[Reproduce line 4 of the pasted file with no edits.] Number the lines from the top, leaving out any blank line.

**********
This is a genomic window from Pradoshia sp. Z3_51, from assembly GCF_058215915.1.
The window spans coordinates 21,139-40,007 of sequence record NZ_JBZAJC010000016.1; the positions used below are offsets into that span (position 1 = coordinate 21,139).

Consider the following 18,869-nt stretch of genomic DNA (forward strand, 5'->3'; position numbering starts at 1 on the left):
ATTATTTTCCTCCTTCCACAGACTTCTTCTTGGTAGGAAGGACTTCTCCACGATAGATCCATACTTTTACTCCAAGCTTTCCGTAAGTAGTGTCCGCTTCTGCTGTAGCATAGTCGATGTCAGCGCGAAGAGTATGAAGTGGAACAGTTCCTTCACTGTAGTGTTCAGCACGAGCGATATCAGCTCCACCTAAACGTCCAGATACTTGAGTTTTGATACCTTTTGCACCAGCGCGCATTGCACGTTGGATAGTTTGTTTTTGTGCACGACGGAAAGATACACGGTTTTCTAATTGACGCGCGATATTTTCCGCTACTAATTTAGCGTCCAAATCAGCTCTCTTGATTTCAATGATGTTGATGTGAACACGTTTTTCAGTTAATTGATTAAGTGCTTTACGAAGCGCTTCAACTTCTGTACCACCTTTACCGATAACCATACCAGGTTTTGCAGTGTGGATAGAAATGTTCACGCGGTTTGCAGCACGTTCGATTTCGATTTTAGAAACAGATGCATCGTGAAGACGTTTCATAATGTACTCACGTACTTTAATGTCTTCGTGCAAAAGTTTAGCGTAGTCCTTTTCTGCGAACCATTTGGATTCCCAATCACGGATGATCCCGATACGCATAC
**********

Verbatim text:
ATTATTTTCCTCCTTCCACAGACTTCTTCTTGGTAGGAAGGACTTCTCCACGATAGATCCATACTTTTACTCCAAGCTTTCCGTAAGTAGTGTCCGCTTCTGCTGTAGCATAGTCGATGTCAGCGCGAAGAGTATGAAGTGGAACAGTTCCTTCACTGTAGTGTTCAGCACGAGCGATATCAGCTCCACCTAAACGTCCAGATACTTGAGTTTTGATACCTTTTGCACCAGCGCGCATTGCACGTTGGATAGTTTGTTTTTGTGCACGACGGAAAGATACACGGTTTTCTAATTGACGCGCGATATTTTCCGCTACTAATTTAGCGTCCAAATCAGCTCTCTTGATTTCAATGATGTTGATGTGAACACGTTTTTCAGTTAATTGATTAAGTGCTTTACGAAGCGCTTCAACTTCTGTACCACCTTTACCGATAACCATACCAGGTTTTGCAGTGTGGATAGAAATGTTCACGCGGTTTGCAGCACGTTCGATTTCGATTTTAGAAACAGATGCATCGTGAAGACGTTTCATAATGTACTCACGTACTTTAATGTCTTCGTGCAAAAGTTTAGCGTAGTCCTTTTCTGCGAACCATTTGGATTCCCAATCACGGATGATCCCGATACGCATAC